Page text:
Other Voices: This is the place where I let 'other' opinions attempt to influence you or perhaps to give my review a little more credibility [not that I think I really need it] but so be it. So The Amateur Gastronomer had this to say about the Uno Malbec, "The wine is elegant and well balanced, with a lush mouthfeel and a lingering spicy finish." I think this means that he liked it.

Full Disclosure: This wine was sent as a sample for the review process.

My Recommendation: A very good wine for the money, I would definitely grab a few to stash away in the pantry or your cellar until next year, when I believe it will be drinking rather fabulously. It you wait too long, you will miss the opportunity. That's it for today folks, stay tuned as next time our journey will take us back to the Iberian Peninsula to see a Spanish beauty. Until next time sip long and prosper, cheers everyone!

Comments

Beau said…
It's actually $14.99 at Trader Joe's in Southern California :-)
Bill Eyer said…
Thank you Trader-Beau for that price update, it's duly noted =D
Thanks for this post so well documented. We are anxiously awaiting your new journey through the Iberian Peninsula.
See you soon!
The Wine Colours
Bill Eyer said…
Hey Wine Colours, wow thanks for the nice comments, I will be personally visiting the Iberian Peninsula this summer and just checked out your site, which is fantastico!
Jainomo said…
Malbec-Man ... classic! I love a good Malbec myself.

Popular posts from this blog

Champagne Uncorked: A Visit to Champagne Louis Roederer

“I'll drink your champagne. I'll drink every drop of it, I don't care if it kills me.”  ― F. Scott Fitzgerald, Gatsby Girls
My first trip to Champagne, was for me, a complete success. I came away from the trip with a brand new appreciation and a deeper desire to get to know it so much better. With each trip to France, I come away with a profound new respect for the country and its people. I've become a Francophile. A place, I barely knew or understood twelve years ago, back before I started this wine journey I'm currently on. I know this will sound cliched, but I like to think of wine as a journey, it's not a destination.

Each stone you overturn on the pathway to discovery develops greater understanding and appreciation not only for the wine but for the great folks behind these labels, who bring great traditions and passion to the table. It's evident in what they say, how they say it and oh-so-evident in the final product, passion is a sure 'seller' a…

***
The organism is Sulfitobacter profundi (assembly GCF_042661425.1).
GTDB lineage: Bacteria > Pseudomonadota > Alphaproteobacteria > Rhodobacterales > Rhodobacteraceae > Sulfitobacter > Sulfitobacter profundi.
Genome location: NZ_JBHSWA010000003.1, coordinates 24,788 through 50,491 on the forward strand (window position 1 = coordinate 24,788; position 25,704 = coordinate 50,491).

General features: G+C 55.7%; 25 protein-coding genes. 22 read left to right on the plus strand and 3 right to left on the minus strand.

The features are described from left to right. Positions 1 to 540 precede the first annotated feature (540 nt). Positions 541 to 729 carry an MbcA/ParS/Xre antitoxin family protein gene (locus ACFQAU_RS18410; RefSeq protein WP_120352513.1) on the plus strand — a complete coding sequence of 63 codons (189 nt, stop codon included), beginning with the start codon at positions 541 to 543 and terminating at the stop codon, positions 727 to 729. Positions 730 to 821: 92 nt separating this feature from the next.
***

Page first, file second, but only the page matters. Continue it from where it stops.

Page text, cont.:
Five Last-Minute Thanksgiving Wine Buys

"The three things that make a vineyard great are the climate, the soil, and the exposure. Bien Nacido Vineyard ~ James Ontiveros  

Another wonderful year is nearly ready to put in the can and stored away for posterity. But every year at this time we collectively take the time-out to give a "thanks" for our many blessings.Every year at this time, I give my Top Five Thanksgiving Holiday Wine 'picks' and this year is no exception. I know my post is a bit "danger" close for those wanting to stock up for the holiday, but this short and sweet guide is for the procrastinators who've waited for the last minute to hear about five Oregon Pinot Noir selections to brighten up their holiday menus for Thursdays big feast. 

The Willamette Valley in Oregon is known as a 'mecca' of sorts, where powerful, yet delicate, soulful Pinot Noir, Pinot Gris, and Chardonnay is grown, fermented, aged and bottled. I've recently become a resident of this state, much t…

A Spoonful of Social Media

“You can buy attention [advertising]. You can beg for attention from the media [PR], or you can bug people one at a time to get attention (sales). Or you can earn attention by creating something interesting and valuable and then publishing it online for free.” –David Meerman Scott, Best-Selling Author & Speaker

It was just about four years ago in downtown Paso Robles that Mrs. Cuvee and I were visiting the area, which we try to do as often as possible. We love to hit the wine trail nice and early, but before we head out for the day, we make it a point to have a big breakfast. Since we were staying at the Paso Robles Inn, we thought we'd have breakfast there at least once, the food was tasty, the service was excellent, and the coffee was hot. 

Just one thing was missing that morning; there were no spoons, yes you heard me right, not even a single spoon anywhere to stir cream and sugar into my coffee. We looked at the tables behind us, nothing, we looked into the server station, t…